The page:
Dr Jonathan CHOI Koon-shum (Chairman of the 50th terms of office) May 2017
The additional contribution of 1% by employers could already bring the amount to HK$5.3 billion, which significantly exceeds the requirement for benefits offsetting.
Controversies over the MPF offsetting mechanism have drawn much attention lately. Representatives of both employees and employers and the government have been maintaining close communication regarding their different views. Recently, CGCC and four other major chambers of commerce (“the Chambers”) agreed on a preliminary consensual proposal, in which we suggest directly increasing the contributions to employees’ MPF accounts. In addition to benefiting almost everyone in the working population, the operation of this proposal would also be simpler and easier to understand than the proposals put forward by other parties and the government, and at the same time increase employees’ retirement protection benefits.
A wider spectrum of protection
The Chambers proposed that employers and the government could each make an additional 1% contribution to the employees’ MPF accounts, so that the total monthly contribution to the MPF accounts could increase from the current 10% to 12%. Figures from the MPFA indicate that the MPF benefits withdrawn for offsetting amount to about HK$3 billion each year. According to our rough estimation, the additional contribution of 1% by employers could already bring the amount to HK$5.3 billion, which significantly exceeds the requirement for benefits offsetting.
Some suggest that if employers are willing to contribute more, why not put the same amount, together with the government’s capital or contribution, to the “fund pool” to arrange for severance payment and long service payment (“the two payments”)? We think that the “fund pool” can only benefit employees eligible for claiming “the two payments”. On the contrary, the Chambers’ proposal directly contributes to each employee’s MPF account, which would benefit close to 3 million employees in Hong Kong.
Furthermore, we are also concerned about the risks of poor management and misuse of the “fund pool”. In the long run, these could lead to deficits and affect the continuous operation of the fund. To a certain extent, the proposal of additional contributions by employers and the government could mitigate the public pressure to roll out a universal retirement protection scheme. It also offers more incentives to employment, thus alleviate the long-term shortage of labor in Hong Kong.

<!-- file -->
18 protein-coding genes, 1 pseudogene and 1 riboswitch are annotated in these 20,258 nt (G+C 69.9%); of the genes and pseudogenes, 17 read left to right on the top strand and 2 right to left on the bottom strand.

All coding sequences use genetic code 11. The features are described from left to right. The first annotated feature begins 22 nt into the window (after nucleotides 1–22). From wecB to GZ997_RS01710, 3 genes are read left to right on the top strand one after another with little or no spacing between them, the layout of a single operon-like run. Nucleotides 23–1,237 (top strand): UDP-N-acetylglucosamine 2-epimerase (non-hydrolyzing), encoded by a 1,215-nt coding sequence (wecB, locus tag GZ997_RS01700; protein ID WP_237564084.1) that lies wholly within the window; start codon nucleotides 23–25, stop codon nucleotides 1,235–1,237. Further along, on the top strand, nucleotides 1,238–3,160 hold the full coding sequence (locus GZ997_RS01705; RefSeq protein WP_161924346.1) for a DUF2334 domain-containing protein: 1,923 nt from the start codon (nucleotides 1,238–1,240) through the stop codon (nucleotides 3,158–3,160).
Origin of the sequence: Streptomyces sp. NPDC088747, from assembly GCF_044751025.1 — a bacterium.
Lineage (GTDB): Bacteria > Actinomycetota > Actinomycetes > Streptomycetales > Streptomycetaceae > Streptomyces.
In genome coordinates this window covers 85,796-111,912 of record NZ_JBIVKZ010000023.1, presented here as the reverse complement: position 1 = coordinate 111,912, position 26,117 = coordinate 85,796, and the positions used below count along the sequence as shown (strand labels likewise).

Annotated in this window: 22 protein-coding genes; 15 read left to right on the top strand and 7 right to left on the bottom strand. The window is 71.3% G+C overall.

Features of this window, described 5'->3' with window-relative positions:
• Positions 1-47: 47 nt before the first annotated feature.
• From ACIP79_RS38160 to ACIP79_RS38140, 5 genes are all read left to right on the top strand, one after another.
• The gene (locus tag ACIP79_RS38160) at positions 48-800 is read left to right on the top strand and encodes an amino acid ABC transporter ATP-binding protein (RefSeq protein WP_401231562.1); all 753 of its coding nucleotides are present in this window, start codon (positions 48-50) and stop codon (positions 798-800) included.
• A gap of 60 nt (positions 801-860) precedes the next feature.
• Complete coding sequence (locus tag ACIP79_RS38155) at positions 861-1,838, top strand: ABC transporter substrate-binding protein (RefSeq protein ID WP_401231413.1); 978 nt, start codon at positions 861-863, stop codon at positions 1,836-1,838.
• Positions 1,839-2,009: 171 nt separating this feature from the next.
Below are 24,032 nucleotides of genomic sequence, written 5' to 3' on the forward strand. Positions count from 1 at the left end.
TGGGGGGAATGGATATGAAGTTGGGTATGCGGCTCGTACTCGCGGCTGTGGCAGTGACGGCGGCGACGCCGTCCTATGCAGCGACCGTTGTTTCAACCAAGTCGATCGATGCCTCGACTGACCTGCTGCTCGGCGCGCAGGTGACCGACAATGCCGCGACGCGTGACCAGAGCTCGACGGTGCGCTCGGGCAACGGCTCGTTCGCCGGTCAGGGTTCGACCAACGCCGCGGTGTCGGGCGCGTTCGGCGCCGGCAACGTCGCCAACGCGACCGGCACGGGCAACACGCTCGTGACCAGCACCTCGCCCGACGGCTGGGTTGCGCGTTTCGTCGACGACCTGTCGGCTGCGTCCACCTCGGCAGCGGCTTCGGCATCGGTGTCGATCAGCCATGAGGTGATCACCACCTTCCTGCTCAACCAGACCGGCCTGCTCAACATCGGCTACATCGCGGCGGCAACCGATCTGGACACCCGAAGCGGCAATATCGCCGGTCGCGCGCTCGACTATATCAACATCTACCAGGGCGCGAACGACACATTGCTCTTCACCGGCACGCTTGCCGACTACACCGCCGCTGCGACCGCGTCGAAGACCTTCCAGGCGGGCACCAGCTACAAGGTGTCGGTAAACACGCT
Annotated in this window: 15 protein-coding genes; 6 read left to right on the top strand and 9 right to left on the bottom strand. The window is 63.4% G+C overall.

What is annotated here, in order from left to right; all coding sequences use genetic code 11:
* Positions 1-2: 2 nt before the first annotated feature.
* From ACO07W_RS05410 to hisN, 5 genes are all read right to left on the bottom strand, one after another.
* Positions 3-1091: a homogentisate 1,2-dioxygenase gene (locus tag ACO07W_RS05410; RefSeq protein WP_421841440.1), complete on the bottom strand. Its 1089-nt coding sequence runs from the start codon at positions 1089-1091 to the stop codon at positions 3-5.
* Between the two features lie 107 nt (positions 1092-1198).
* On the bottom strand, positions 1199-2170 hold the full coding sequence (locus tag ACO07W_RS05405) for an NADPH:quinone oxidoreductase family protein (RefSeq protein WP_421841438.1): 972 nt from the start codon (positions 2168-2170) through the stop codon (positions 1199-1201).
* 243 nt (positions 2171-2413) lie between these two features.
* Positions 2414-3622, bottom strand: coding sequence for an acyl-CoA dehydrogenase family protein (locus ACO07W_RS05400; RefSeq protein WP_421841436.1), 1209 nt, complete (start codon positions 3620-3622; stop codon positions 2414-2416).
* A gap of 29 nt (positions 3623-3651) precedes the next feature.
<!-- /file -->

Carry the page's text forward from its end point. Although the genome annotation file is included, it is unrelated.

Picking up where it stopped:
Clarifying functions of MPF and “two payments” and their relationship
Some members of the public have voiced their wish to maintain the arrangements and calculation method for “the two payments”. As a system that has been in use for a long time, “the two payments” and its relevant arrangements are something that employees and employers are both familiar with. We think that the system can be maintained, but the relationship amongst the different payments must be fully reviewed and clarified to prevent future disputes.
The Chambers propose that at the time of retirement or dismissal, the total amount of eligible “two payments” and MPF contributions by the employer could be computed, so that the higher of the two becomes the final eligible benefits. The full amount of these benefits must be retained in the employee’s MPF account and can only be withdrawn by the time of retirement. Considering employees may have short-term financial needs after their dismissal, we suggest that they should be allowed to draw a contingency sum equivalent to two months’ salary, or no more than HK$30,000, from their MPF accounts.
We also hope that the authorities could optimize the existing MPF mechanism and actively look at how to perfect the operation of MPF. In the long term, the authorities should explore setting up a singular MPF account for employees, which should be operated by one organization to ensure the continuous, smooth operation of the entire MPF system.
Affordability of employers and society should be considered
Regarding the government’s proposal to gradually cancel the offsetting mechanism, the industrial and business sectors basically hold the opposite view. We believe that the proposal is only postponing the implementation date for cancelling the offsetting mechanism. Even though the government provides subsidies, the amount would gradually decrease every two years, meaning employers will still be bearing the full responsibilities for the expenses of employees’ double retirement protection ten years later.
Besides, the calculation method of the government’s proposal is far too complicated. Companies would have to allocate additional resources and manpower to estimate the potential and actual expenses, which would create quite some administrative and financial burden on micro, small and medium enterprises. Some companies may dismiss employees who have served longer and replace them with non-permanent workers before the effective date. This would bring about profound impact on the overall employment market and social stability. At the same time, the increased labor costs and potential uncertainties could also dampen the entrepreneurial aspirations amongst the younger generation and hinder expansion amongst start-ups.
All in all, CGCC agrees with the SAR government’s active efforts in optimizing MPF arrangements, in further perfecting employees’ retirement protection, and in promoting stronger harmony in employer-employee relations. However, the authorities must consider the affordability of the industrial and business sectors in addition to taking care of the benefits of the workforce. They should strike an appropriate balance between optimization of the retirement protection system and promotion of industrial, business and economic development.